A higher standard interest rate can help lenders offset this risk by providing them with more potential profits when you use your card for a cash advance. The rates and fees applied can also help deter you from regularly using a credit card for cash advance transactions, which also reduces the potential risk for lenders.
What to think about before making a cash advance
Cash advances aren't the same as purchases. As well as the fees and interest costs, here are some other key details to keep in mind:
- Cash advance limits. Most credit cards have daily, weekly or monthly cash advance limits in place. For example, you may only be able to withdraw up to $500 a day. Or, you may only be able to access a percentage of your available credit limit for cash advances.
- Repayments. Your credit card provider has to apply your repayments toward the part of your balance that attracts the highest interest first. Since cash advances tend to have higher interest rates than purchases, your repayments will usually go towards reducing your cash advance balance first.
- No interest-free days. Most credit cards give cardholders the ability to make use of interest-free days if they pay their closing balances in full each month. These interest-free days only apply to purchases. When you use your card for a cash advance, it starts attracting interest straight away.
- Rewards. Cash advance transactions are not considered "eligible" when it comes to earning rewards points or meeting a bonus point spend requirement.
- Introductory 0% p.a. interest rate offers. Most 0% interest offers apply to standard purchases or balance transfers, so cash advance transactions are generally not eligible for the promotional rate of interest.
What are the alternatives to cash advances?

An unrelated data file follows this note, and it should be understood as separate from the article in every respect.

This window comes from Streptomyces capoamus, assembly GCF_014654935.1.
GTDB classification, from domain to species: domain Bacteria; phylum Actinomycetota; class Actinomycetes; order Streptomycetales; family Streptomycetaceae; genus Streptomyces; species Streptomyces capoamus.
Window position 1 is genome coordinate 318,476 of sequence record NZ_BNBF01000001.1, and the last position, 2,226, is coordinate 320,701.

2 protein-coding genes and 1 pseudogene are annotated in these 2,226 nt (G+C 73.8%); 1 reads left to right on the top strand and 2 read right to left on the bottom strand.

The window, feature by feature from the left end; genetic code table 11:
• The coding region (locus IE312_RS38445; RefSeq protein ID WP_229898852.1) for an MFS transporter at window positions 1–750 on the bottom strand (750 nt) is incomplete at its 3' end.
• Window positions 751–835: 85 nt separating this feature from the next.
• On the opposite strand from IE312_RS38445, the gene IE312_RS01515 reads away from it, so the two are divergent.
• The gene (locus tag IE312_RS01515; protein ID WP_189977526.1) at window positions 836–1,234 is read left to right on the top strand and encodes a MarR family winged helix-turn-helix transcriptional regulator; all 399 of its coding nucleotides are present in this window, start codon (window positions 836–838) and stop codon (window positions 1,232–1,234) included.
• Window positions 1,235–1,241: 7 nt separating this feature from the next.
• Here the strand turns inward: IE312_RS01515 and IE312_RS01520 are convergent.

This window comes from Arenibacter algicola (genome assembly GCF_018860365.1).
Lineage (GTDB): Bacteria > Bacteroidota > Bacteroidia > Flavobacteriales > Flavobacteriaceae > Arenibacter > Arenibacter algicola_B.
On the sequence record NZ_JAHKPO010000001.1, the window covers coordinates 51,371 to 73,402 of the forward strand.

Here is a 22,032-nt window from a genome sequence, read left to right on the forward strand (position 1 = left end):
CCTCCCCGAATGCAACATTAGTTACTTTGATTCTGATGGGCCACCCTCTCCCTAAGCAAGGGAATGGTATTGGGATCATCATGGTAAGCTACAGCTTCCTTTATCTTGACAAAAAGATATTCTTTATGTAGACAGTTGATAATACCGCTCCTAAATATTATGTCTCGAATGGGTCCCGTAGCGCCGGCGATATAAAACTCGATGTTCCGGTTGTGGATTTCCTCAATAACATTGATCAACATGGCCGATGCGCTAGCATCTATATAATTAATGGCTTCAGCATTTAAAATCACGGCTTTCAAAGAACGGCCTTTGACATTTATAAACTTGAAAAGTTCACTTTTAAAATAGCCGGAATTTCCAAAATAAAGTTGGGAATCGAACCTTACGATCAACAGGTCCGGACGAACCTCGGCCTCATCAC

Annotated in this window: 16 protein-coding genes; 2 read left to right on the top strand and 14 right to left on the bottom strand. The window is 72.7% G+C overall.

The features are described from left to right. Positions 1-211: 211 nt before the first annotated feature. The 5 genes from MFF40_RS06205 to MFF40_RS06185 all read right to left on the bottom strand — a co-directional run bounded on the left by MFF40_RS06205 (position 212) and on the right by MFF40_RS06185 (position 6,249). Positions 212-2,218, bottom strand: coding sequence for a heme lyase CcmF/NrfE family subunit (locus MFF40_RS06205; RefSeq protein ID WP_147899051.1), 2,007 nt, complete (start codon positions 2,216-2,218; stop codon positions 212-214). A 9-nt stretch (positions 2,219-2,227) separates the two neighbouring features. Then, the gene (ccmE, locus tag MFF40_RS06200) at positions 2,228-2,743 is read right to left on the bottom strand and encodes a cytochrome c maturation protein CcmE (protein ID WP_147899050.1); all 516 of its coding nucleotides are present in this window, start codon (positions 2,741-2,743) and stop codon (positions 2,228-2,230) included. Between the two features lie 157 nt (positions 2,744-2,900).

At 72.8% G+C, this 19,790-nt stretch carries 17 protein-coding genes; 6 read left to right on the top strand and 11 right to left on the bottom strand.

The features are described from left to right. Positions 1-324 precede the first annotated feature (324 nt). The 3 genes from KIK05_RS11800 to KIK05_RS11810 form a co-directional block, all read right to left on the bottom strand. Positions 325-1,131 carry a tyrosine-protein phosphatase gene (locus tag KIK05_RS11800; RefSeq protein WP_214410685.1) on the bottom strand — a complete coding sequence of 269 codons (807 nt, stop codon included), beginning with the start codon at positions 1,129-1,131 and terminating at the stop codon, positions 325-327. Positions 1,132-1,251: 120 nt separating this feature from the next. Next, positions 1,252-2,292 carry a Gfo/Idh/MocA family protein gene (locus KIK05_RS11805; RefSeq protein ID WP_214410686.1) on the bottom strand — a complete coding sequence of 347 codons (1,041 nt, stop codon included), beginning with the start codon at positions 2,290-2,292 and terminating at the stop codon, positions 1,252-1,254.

If you want to avoid the extra fees and high-interest rates that come with using your credit card for a cash advance, you can consider the following alternatives:
- Debit cards. Using your debit card to withdraw money from your bank account won't attract cash advance fees. In fact, it's likely to be fee-free if you stick to your own bank's ATM network.
- Direct bank transfers. If you need to make a payment straight away, you could consider a direct transfer from your bank account. This allows you to pay anyone using your own money instead of funds from your credit card, which means you won't be charged interest or a cash advance fee.
- Loans. If you need extra funds, you may also want to consider getting a payday loan or a personal loan to cover the costs. These options could have lower interest rates than credit card cash advances. Plus, some short-term loan issuers can give you access to approved funds on the same day or by the next business day.
While credit card cash advances can give you quick access to cash, the costs involved usually outweigh the benefits. Make sure you understand what is considered a cash advance and the interest rates and fees that apply to weigh up whether it's worth it. And if you still think you may use your credit card for a cash advance, you may want to compare credit cards with low cash advance rates to see if there is an option that will work for you.
Low cash advance credit cards comparison
We update our data regularly, but information can change between updates. Confirm details with the provider you're interested in before making a decision.
Frequently asked questions about cash advances